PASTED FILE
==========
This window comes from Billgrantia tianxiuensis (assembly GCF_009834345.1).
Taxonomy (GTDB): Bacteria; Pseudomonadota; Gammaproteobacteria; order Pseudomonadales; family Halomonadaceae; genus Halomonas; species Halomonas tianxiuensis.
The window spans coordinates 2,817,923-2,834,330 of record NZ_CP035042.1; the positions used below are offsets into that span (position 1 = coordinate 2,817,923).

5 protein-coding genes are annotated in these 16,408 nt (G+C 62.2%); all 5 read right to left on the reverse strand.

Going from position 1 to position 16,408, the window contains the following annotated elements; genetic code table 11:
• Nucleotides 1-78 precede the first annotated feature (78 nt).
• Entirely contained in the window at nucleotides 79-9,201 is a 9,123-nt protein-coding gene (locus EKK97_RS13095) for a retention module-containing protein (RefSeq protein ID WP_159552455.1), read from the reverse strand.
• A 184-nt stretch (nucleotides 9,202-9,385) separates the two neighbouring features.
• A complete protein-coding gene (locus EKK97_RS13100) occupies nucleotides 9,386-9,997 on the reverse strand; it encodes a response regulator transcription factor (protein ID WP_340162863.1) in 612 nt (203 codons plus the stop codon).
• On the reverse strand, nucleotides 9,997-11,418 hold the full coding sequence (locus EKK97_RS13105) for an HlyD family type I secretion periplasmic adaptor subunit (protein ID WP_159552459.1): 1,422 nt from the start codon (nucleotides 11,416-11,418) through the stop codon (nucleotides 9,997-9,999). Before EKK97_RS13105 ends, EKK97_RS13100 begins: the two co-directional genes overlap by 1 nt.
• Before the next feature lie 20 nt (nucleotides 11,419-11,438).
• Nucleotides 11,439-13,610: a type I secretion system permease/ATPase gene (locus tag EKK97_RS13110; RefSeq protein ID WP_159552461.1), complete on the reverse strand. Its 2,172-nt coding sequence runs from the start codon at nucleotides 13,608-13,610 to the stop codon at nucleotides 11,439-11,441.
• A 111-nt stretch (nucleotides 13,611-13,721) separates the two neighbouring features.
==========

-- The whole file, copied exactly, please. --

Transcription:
This window comes from Billgrantia tianxiuensis (assembly GCF_009834345.1).
Taxonomy (GTDB): Bacteria; Pseudomonadota; Gammaproteobacteria; order Pseudomonadales; family Halomonadaceae; genus Halomonas; species Halomonas tianxiuensis.
The window spans coordinates 2,817,923-2,834,330 of record NZ_CP035042.1; the positions used below are offsets into that span (position 1 = coordinate 2,817,923).

5 protein-coding genes are annotated in these 16,408 nt (G+C 62.2%); all 5 read right to left on the reverse strand.

Going from position 1 to position 16,408, the window contains the following annotated elements; genetic code table 11:
• Nucleotides 1-78 precede the first annotated feature (78 nt).
• Entirely contained in the window at nucleotides 79-9,201 is a 9,123-nt protein-coding gene (locus EKK97_RS13095) for a retention module-containing protein (RefSeq protein ID WP_159552455.1), read from the reverse strand.
• A 184-nt stretch (nucleotides 9,202-9,385) separates the two neighbouring features.
• A complete protein-coding gene (locus EKK97_RS13100) occupies nucleotides 9,386-9,997 on the reverse strand; it encodes a response regulator transcription factor (protein ID WP_340162863.1) in 612 nt (203 codons plus the stop codon).
• On the reverse strand, nucleotides 9,997-11,418 hold the full coding sequence (locus EKK97_RS13105) for an HlyD family type I secretion periplasmic adaptor subunit (protein ID WP_159552459.1): 1,422 nt from the start codon (nucleotides 11,416-11,418) through the stop codon (nucleotides 9,997-9,999). Before EKK97_RS13105 ends, EKK97_RS13100 begins: the two co-directional genes overlap by 1 nt.
• Before the next feature lie 20 nt (nucleotides 11,419-11,438).
• Nucleotides 11,439-13,610: a type I secretion system permease/ATPase gene (locus tag EKK97_RS13110; RefSeq protein ID WP_159552461.1), complete on the reverse strand. Its 2,172-nt coding sequence runs from the start codon at nucleotides 13,608-13,610 to the stop codon at nucleotides 11,439-11,441.
• A 111-nt stretch (nucleotides 13,611-13,721) separates the two neighbouring features.